0.0005(0.0003)

0.0008(.0005)

0.0003(0.0002)

ERVOL

1.74(0.29)

0.39(0.065)

3.31(.56)

0.29(0.049)

PETROL

−13.4c(−7.7)

−4.59c(−2.65)

−5.9(−3.4)

−11.3(6.5)

Observations

225

225

225

225

Log-Likelihood

−42.56

−56.61

−24.55

−36.19

A positive (negative) sign of a coefficient means that an increase of the associated variable raises the

probability of adopting a flexible (fixed) regime. Model 1 is the standard random effects probit model

where it is assumed that the random effects are uncorrelated with the regressors. Model 2 is the random

effects probit model where it is assumed that the random effects are correlated with the regressors.

Marginal effects (calculated at means) are displayed between parentheses

a

test-statistic is significant at the 10% level

b

signficant at the 5% level

c

signficant at the 1% level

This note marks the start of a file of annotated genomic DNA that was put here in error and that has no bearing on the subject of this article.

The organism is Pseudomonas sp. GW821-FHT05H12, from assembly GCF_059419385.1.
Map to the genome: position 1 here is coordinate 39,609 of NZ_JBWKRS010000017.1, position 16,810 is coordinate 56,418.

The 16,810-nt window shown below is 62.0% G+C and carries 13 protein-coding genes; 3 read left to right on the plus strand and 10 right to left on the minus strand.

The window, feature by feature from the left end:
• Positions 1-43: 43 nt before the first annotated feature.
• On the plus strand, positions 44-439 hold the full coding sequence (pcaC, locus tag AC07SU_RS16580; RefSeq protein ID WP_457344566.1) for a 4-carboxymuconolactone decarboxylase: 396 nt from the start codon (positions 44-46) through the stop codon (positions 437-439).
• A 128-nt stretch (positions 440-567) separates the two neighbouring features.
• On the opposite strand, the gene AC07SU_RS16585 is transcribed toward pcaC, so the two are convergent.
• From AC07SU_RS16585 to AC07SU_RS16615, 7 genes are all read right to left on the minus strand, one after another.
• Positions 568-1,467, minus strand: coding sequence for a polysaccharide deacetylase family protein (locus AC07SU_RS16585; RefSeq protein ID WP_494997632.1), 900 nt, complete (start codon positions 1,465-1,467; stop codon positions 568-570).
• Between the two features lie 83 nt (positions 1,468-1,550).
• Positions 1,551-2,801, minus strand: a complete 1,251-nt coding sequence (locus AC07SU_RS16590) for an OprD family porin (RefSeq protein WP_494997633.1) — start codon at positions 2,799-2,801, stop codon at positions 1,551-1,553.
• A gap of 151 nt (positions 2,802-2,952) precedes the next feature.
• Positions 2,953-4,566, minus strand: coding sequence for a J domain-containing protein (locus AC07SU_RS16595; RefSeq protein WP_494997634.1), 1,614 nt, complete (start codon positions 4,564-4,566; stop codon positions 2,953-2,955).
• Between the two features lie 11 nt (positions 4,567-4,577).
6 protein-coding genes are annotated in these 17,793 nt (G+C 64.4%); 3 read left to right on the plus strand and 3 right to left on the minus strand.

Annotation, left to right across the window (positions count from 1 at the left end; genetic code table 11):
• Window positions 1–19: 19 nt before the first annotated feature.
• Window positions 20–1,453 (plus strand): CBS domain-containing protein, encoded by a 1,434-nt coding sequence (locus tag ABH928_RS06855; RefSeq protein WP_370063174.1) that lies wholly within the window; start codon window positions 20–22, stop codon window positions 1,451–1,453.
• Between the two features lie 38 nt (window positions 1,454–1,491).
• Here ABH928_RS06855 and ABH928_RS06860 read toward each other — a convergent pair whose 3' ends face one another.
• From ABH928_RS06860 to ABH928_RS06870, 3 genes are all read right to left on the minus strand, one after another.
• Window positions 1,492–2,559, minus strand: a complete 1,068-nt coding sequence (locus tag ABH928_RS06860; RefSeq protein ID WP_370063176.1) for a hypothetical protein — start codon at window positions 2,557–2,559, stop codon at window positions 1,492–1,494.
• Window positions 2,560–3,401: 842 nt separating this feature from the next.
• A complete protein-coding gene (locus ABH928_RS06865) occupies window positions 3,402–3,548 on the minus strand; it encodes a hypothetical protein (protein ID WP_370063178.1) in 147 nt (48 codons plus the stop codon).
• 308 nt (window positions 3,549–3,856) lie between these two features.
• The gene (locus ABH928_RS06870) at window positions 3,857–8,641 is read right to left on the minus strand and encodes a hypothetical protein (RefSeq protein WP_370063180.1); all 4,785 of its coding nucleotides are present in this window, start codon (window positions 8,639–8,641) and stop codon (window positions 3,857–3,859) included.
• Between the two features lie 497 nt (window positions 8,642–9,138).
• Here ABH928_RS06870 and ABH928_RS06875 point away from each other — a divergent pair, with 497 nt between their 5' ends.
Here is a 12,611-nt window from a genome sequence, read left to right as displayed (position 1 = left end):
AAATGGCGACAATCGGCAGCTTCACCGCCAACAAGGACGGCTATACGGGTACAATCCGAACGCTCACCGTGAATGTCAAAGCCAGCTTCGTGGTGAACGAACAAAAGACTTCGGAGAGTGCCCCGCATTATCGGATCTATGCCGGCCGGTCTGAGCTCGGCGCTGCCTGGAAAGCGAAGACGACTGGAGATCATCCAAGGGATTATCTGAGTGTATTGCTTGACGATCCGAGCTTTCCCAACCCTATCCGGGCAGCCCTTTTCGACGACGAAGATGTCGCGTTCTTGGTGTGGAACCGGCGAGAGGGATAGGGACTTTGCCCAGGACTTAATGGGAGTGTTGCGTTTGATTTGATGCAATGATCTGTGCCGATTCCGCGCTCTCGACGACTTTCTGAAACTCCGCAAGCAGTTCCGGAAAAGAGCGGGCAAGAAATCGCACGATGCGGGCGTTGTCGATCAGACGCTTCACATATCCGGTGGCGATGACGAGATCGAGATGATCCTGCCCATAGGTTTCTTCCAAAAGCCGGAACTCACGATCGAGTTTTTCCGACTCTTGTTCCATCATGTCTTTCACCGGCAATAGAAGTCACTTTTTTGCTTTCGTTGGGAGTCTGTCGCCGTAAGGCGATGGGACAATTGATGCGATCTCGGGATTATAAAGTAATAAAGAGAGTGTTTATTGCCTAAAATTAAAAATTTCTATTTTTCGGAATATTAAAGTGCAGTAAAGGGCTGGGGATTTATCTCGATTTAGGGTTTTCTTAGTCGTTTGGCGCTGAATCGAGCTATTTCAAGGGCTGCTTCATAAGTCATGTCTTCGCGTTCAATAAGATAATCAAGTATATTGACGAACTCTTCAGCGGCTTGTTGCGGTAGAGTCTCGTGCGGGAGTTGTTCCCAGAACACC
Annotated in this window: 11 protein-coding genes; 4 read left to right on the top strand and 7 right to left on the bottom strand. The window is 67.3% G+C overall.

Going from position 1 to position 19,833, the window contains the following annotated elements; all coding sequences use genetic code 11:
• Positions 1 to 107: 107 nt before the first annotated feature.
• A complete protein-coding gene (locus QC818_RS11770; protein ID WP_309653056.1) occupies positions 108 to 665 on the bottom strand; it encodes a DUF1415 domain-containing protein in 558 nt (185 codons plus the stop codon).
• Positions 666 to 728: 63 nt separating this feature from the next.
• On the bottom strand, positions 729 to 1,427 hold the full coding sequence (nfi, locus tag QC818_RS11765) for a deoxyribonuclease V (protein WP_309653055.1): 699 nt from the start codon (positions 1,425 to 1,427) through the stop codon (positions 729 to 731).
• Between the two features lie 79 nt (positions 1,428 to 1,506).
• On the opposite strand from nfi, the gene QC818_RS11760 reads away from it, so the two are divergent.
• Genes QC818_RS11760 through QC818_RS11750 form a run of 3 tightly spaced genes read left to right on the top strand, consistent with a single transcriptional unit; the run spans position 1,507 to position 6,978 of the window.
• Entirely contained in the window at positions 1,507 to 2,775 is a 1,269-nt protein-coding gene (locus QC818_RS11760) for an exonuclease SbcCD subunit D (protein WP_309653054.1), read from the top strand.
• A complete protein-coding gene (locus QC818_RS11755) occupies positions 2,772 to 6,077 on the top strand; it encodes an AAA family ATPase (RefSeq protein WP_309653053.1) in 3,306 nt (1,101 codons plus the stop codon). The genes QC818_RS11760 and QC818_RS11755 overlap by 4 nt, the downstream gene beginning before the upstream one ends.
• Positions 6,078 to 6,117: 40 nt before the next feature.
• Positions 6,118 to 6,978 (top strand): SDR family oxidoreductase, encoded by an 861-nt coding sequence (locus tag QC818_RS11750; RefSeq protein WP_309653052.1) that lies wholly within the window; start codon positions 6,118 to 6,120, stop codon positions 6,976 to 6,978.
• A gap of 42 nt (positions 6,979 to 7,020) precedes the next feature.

makes pegged exchange regimes more likely. Habitually, as demonstrated by empirical

facts, we expect economies with advanced financial sectors to adopt flexible exchange

rates. This is certainly the case of several industrialized countries such as the US, Canada

or Australia or other emerging market economies with developed financial sector like

Brazil, Chile or Mexico. Our contradictory result for the MENA countries may reflect

the tendency of financial developed economies from this region (one more time the Gulf

countries) to peg their exchange rates to the US dollar. The negative sign associated with

the coefficient of the variable PETROL indicates in this case that the more an economy

is an oil exporter, the more it is predisposed to peg its exchange rate, a result that is also a

specificity of the MENA economies. Both variables INF and SDCC have positive signs

implying that countries suffering from high inflation rates and large current deficits

prefer to let their exchange rates float. The first result comparable to Rizzo (1998),